Speaking on an investor conference call for Q1 financials, Robert A. Iger, chairman and CEO at The Walt Disney Company, said that direct-to-consumer “remains our number one priority.”
Iger continued, “We remain focused on the programming, as well as the technology, to drive the success of our DTC business. We’re thrilled with the continued growth of ESPN+.”
ESPN+ has 2 million paid subscriptions, Iger said, “double the number from just five months ago.”
“Presented with an overabundance of choice, consumers look to brands they know to sort through the options and find what they actually want. The DTC space is no different in that regard, and we’re confident that our iconic brands and franchises will allow us to effectively break through the competitive clutter and connect with consumers. We’ll also use our brands to help subscribers quickly navigate the content on Disney+, creating an efficient interface that enhances their experience and their affinity for the service.”
Revenues at The Walt Disney Company for the first quarter were stable at $15.3 billion, delivering a net profit of $2.8 billion.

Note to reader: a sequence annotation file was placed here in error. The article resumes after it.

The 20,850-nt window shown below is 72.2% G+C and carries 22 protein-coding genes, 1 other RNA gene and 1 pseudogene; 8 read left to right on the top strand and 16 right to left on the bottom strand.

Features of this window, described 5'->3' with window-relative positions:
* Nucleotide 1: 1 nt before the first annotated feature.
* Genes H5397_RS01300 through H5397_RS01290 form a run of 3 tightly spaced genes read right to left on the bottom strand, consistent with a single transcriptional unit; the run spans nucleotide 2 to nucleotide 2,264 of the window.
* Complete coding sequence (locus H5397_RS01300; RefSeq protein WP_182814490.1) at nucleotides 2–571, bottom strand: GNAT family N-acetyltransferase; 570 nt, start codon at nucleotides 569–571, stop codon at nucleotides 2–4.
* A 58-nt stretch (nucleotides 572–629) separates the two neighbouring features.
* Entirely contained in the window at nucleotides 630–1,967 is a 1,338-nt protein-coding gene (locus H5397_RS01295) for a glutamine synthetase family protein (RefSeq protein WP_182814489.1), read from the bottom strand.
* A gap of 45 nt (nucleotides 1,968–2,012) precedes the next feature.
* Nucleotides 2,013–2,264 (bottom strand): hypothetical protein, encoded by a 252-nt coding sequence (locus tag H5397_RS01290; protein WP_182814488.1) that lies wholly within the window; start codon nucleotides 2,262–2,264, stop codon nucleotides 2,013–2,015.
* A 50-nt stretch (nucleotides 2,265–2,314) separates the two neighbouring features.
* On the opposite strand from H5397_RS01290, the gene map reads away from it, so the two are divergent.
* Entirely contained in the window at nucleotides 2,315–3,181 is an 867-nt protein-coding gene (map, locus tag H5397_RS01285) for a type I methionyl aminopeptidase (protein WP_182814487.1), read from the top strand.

Media networks revenues were up 7 percent to $5.9 billion, with the division posting an operating income of $1.3 billion. The cable networks were up 4 percent to revenues of $4 billion, but operating income fell due to a decrease at ESPN and Freeform, partially offset by an increase at the Disney Channels. Broadcasting revenues rose by 12 percent to $1.9 billion.
The parks, experiences and consumer products segment also showed gains, with revenues rising by 5 percent to $6.8 billion and profit up 10 percent to $2.2 billion.
Direct-to-consumer and international revenues slipped slightly to $918 million but the division’s loss grew to $136 million as the company invested in ramping up ESPN+ and in building its upcoming Disney+ service. Speaking on a conference call, SVP and CFO Christine McCarthy said that the company’s operating income for fiscal 2019 would fall by $150 million as a result of lower licensing fees from holding back its content for its own service. Captain Marvel will be the first film withheld from the company’s output deals with other platforms.
Studio entertainment revenues fell by 27 percent to $1.8 billion and profit dropped by 63 percent to $309 million. Lower operating income was due to a decrease in theatrical distribution results, partially offset by growth in TV/SVOD distribution.